Please sign the J7 RELEASE THE EVIDENCE Petition


Create a free forum in seconds.
InvisionFree - Free Forum Hosting
Welcome to the July 7th People's Independent Inquiry Forum. We hope you enjoy your visit.

You're currently viewing our forum as a guest. This means you are limited to certain areas of the board and there are some features you can't use. If you join our community, you'll be able to access member-only sections, and use many member-only features such as customizing your profile, sending personal messages, and voting in polls. Registration is simple, fast, and completely free.

Join our community!

If you're already a member please log in to your account to access all of our features:

Name:   Password:

SSL Search:  

 

 Press Reports
Bridget
Posted: Feb 14 2011, 04:55 PM





Group: J7 Admins
Posts: 15,272
Member No.: 2
Joined: 26-November 05



From the mouth of a policeman this can be nothing less than hearsay:
QUOTE
7/7 inquests: gang ringleader tried to convert schoolboy to Islam
The leader of the July 7 bombers tried to convert a boy under his care to Islam, the inquest into the bombings has heard.

Mohammad Sidique Khan led the 7/7 bombing gang

By Duncan Gardham, Security Correspondent 3:33PM GMT 14 Feb 2011

Mohammed Sidique Khan was working as a learning mentor in a primary school in Beeston, Leeds when he took the pupil under his wing.

The inquest was told about the background of the bombers and how they became radicalised for the first time, starting with Sidique Khan.

He was said to be well liked at Hillside Primary School by parents, staff and pupils and was described as “almost like a father” to those from broken homes.

“One pupil became quite close to him and Khan would take him around to his associates and try to interest him in the Muslim faith,” Hugo Keith QC, counsel for the inquest said.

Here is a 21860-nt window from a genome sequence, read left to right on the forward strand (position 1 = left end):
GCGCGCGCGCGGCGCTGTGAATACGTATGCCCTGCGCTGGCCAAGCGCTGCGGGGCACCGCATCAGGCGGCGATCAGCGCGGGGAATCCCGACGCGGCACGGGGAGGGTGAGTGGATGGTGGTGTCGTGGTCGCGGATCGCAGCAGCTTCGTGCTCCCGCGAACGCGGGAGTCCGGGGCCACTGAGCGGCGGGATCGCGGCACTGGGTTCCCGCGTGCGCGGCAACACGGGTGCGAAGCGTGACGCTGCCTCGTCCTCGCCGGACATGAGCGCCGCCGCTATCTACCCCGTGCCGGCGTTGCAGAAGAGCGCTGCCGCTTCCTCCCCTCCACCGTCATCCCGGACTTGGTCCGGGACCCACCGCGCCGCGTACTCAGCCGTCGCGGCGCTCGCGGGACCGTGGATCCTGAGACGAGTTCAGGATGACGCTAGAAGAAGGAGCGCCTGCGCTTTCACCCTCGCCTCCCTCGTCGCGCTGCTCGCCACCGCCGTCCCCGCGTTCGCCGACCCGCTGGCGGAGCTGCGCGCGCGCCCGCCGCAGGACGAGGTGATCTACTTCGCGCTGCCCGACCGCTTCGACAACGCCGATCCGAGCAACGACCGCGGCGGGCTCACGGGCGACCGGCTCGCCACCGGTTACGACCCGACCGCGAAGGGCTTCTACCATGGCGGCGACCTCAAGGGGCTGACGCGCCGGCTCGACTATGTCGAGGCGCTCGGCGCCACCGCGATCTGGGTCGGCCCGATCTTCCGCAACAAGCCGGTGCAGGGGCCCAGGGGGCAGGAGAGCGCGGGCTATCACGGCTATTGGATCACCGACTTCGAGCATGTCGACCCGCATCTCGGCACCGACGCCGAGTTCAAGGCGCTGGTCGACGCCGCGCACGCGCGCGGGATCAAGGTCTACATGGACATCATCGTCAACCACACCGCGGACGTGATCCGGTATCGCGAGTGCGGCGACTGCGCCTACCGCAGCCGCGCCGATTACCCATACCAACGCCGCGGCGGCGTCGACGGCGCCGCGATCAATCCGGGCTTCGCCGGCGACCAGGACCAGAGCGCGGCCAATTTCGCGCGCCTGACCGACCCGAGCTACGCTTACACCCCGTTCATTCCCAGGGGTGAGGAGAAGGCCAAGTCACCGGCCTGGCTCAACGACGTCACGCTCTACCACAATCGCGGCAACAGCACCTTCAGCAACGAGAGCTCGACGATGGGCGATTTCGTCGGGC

Acting Det Insp Peter Sparks explained how the young man was taken to the Iqra bookshop in Beeston, which Sidique Khan and others used as somewhere to sell Islamic literature, use computers and talk about Islam.

“Khan had tried to persuade [the pupil] on numerous occasions to convert to Islam,” DI Sparks said.

The inquest heard later that the child was as young as 11 or 12 when he was told “people will pay for what has been done to Pakistan” along with comments about September 11 during a conversation in Sidique Khan’s car

Sidique Khan apparently told the school that his father was ill and then that he was depressed in order to explain a series of absences and eventually resigned at the end of 2004, seven months before the bombings.

Another young man told police that Sidique Khan had organised paintballing, quad biking and visits to a climbing wall.

Gareth Paterson, representing some of the bereaved families, said Sidique Khan was mentoring children with behavioural problems.

“Children described as disaffected children, in a sense, vulnerable children,” he added.

He was said to have no formal qualifications for the job but had been working with young people from July 1997.

On another occasion Sidique Khan was asked if he could arrange a speaker for the school to talk about the Koran, but the man talked with such “fervour” that the other staff became concerned.

He was brought up as a Muslim by his father but “turned out to be more religious” than his siblings, according to statements by the family to police.

At Hardy Street mosque, attended by his family, he organised trips for local children and set up activities in the countryside, the inquest heard.

“He was providing mentoring really for the youngsters coming into the mosque,” DI Sparks told the hearing. “He was very much looked up to.”

He added: “Youths looked up to him, not because he was an extremist but because he was just a nice man and very well respected.”

But his brother, Mohammed, has told police that Sidique Khan spoke to him at length about which schools of Islam he should follow – in particular al-Muhajiroun, an extremist group led by preacher Omar Bakri Mohammed, now living in Lebanon, and associated with Abu Hamza, serving a jail sentence for incitement to murder.

“His brother tried to persuade him from going along this line,” DI Sparks said.

Around the time of the September 11 attacks in 2001, Sidique Khan was said to have changed his outlook and become more religious, at the same time swapping mosques to another in Stratford Street, Beeston.